With 47,000 hectares
of public access land, Dartmoor has plenty to offer outdoor enthusiasts, and is
featured in a new book of walks produced by Plymouth University students, staff
and partners. Moor to Sea without the Car includes Dartmoor walks
illustrated with paintings, photographs, poetry and maps.
BA (Hons) Marketing
student Heather Harding shares her insight into ‘letterboxing’, the
19th-century version of geocaching, which began at Cranmere Pool on north
Dartmoor, whilst BA (Hons) English and Creative Writing student Hannah Stamp
depicts the bleakness of the Princetown circular route: “The cruel moorland winds
blow through, blanketing the hills, the hones, the tors, and the chug of the
old abandoned railway.”
The book also gives
plenty of safety information, a guide to essential kit (for example, OS map,
compass and boots) as well as a difficulty and experience grading for each
walk. If you’re not ready for Dartmoor, you can always start with one of the
circuits closer to home such as Royal William Yard or from Cremyll to Mount
Finding solitude on
Dartmoor can be a welcome break after weeks of socials, seminars and packed
lecture halls. Biomedical Science graduate Andy Dent recalls a night he camped
on the Two Moors Way.
“The morning seemed to
come like the flick of a light switch, my tent instantly illuminated by
I was greeted by my first proper view from the ridge. The fog and fading light
which had masked its beauty the night before were replaced by clear air and
Andy first visited
Dartmoor at the age of 15 with the Scouts, and when he returned to Plymouth to
do his degree, he couldn’t wait to get back out there with a friend who’d been
on the same Scout trip with him.
“To me Dartmoor is a
special place because it can provide a feeling of remoteness without having to
travel for miles into the depths of Wales or the Scottish Highlands,” says
Andy. “Although often described as ‘bleak’ it has many changing colours and
hardy fauna and flora that flourish there.
“If you want to get
started on Dartmoor, just go for it, but don’t be complacent about safety. Find
someone more experienced to go with or join the Adventure and Expo club. Take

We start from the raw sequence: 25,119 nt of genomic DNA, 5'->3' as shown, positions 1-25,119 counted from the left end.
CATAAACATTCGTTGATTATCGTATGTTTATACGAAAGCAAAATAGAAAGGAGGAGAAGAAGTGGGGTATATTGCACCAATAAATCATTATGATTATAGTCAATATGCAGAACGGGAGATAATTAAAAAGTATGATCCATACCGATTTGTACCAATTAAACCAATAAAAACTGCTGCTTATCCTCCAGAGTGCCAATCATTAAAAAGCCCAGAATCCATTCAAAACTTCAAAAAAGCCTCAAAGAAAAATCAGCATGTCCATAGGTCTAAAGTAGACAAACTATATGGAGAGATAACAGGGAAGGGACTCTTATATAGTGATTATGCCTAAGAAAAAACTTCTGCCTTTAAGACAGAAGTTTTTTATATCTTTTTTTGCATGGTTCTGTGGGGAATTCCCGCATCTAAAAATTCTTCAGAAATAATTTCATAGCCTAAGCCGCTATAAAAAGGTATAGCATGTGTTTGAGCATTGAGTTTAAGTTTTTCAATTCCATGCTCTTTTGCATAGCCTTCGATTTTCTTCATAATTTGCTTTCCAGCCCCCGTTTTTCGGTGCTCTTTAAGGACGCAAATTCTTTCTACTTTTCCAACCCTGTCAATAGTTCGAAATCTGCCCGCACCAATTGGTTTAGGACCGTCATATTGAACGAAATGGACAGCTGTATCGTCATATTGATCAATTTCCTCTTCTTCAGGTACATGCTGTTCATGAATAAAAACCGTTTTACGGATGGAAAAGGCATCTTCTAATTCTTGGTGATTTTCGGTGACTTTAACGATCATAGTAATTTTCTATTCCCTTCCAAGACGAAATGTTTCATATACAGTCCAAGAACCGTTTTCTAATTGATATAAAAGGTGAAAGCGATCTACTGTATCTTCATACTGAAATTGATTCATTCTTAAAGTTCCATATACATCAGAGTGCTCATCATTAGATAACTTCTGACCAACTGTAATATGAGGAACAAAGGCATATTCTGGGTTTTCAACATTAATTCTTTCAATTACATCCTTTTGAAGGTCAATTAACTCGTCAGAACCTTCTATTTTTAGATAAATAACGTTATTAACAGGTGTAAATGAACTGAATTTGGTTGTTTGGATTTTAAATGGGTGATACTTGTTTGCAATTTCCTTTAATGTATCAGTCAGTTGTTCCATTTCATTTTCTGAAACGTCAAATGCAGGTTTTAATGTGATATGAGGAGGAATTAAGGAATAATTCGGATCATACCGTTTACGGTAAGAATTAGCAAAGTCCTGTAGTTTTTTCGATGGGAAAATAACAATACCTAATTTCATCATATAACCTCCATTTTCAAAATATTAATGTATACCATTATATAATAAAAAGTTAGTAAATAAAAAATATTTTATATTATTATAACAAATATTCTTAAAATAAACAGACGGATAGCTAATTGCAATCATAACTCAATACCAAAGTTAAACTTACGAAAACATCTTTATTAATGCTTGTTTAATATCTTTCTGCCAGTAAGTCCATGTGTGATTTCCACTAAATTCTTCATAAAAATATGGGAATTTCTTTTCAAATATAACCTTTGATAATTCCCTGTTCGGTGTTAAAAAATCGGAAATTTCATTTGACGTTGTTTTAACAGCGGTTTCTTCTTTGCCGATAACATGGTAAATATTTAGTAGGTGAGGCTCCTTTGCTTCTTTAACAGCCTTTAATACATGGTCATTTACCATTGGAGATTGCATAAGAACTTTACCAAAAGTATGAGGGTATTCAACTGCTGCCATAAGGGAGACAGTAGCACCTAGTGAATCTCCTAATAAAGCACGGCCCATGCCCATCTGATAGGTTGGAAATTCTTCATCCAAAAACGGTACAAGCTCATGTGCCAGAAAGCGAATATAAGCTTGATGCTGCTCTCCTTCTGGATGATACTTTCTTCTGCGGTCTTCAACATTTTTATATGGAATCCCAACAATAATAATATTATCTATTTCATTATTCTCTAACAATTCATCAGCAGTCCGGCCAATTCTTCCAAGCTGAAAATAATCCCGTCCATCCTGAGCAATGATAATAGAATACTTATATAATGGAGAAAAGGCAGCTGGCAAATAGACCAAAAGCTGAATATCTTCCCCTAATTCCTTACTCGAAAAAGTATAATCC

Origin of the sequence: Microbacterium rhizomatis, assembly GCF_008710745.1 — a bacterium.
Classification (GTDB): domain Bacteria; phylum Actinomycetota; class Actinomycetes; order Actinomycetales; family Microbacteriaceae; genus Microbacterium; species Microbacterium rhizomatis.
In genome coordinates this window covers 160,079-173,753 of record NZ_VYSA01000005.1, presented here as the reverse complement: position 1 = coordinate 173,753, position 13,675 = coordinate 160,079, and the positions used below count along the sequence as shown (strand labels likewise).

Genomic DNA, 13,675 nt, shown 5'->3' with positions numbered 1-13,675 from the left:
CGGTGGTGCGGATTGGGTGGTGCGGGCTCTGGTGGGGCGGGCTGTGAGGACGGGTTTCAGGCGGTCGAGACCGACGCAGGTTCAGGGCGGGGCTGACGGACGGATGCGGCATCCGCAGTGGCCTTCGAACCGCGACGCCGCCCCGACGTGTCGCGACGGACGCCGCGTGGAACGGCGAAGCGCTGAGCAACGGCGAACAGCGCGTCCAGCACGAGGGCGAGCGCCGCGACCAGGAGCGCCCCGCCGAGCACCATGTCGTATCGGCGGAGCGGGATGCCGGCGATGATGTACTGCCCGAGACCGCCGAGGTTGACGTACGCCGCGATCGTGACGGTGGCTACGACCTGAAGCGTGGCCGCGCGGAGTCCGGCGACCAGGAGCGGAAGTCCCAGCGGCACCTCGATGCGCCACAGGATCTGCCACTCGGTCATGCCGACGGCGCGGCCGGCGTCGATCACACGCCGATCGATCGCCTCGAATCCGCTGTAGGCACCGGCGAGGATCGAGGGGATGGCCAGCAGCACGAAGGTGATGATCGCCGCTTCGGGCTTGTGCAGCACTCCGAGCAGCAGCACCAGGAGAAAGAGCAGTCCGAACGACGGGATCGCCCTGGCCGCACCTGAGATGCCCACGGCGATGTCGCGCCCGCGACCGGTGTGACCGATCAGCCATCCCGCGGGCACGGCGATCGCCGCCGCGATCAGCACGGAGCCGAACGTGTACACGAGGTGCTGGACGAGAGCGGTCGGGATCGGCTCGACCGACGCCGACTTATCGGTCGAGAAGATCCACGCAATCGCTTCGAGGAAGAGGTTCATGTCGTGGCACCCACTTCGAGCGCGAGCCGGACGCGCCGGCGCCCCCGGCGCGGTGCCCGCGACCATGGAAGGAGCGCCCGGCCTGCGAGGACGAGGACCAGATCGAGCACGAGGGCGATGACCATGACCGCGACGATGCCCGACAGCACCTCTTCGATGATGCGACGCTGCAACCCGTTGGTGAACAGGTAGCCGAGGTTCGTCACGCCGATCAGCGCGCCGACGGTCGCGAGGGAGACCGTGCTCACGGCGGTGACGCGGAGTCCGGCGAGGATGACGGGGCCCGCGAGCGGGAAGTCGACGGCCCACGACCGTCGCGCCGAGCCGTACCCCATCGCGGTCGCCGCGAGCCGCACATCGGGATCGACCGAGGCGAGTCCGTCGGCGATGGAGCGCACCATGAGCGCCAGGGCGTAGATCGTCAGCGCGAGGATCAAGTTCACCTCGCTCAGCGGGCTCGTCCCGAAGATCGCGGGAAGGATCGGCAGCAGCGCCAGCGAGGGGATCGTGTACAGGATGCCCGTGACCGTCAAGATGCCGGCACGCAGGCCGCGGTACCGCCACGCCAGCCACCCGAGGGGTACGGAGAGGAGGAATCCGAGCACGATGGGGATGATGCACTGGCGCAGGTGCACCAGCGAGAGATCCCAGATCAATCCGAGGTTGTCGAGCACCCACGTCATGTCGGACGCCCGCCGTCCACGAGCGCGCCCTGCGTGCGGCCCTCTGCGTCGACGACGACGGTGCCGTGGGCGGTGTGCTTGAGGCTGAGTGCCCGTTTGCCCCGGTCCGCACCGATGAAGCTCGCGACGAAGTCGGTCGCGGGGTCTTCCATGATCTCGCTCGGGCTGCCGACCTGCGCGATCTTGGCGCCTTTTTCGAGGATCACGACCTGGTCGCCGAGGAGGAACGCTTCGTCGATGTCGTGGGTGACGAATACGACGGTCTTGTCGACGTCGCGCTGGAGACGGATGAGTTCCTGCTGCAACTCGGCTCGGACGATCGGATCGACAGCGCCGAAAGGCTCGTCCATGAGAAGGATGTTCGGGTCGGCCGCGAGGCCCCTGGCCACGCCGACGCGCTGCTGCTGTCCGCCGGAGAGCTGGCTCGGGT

plenty of food and a flask of tea to pick yourself up, and have a few ‘escape plans’
so that if it stops being fun you can cut your trip short.”
Camping for one or two
nights on Dartmoor is fine as long as you don’t pitch your tent on farmland,
enclosed moorland, flood plains or archaeological sites.
Find a map of camping areas at www.dartmoor.gov.uk
3. Mountain biking
“Plymouth and the surrounding area boasts some of the UK’s best riding”,
says Tim Blackman of the University’s cycling club. “Just 30 minutes of riding
from campus and you’re into Dartmoor, where there’s an endless amount of track
waiting to be discovered.” If you don’t have your own bike you can hire one
from Rockets and Rascals, run by former Plymouth University student, Steve Toze.
“Plymouth is great for cycling,” says Steve. “You can ride traffic-free
along National Cycle Route 27 to Dartmoor.”
The multi-user trail is signposted, and there’s a 5km off-road loop
en-route known as the Plym Ridge ride.
Find cycling maps: www.sustrans.org.uk/ncn/map/route/dartmoor-way
4. Climbing and bouldering
Professor Iain Stewart, director of the Sustainable Earth Institute at Plymouth University, explains the appeal of Dartmoor’s famous tors (rocky peaks): “Their coarse granite reveals their antiquity – their chunky crystals, like miniature time capsules, root back three hundred million years to a journey that began from plutonic depths several miles down.”
The Dewerstone, Hound Tor and Leigh Tor are popular with climbers, whilst other areas offer thrilling opportunities for bouldering (without ropes or harnesses). Both can be undertaken with Plymouth University’s Adventure and Expo club, and beginners are welcome, says club secretary Jack Porteous: “Anyone can join. We can start people on a climbing wall or they can come out to the Dewerstone. There’s not that much to it really, as long as you have the right attitude.”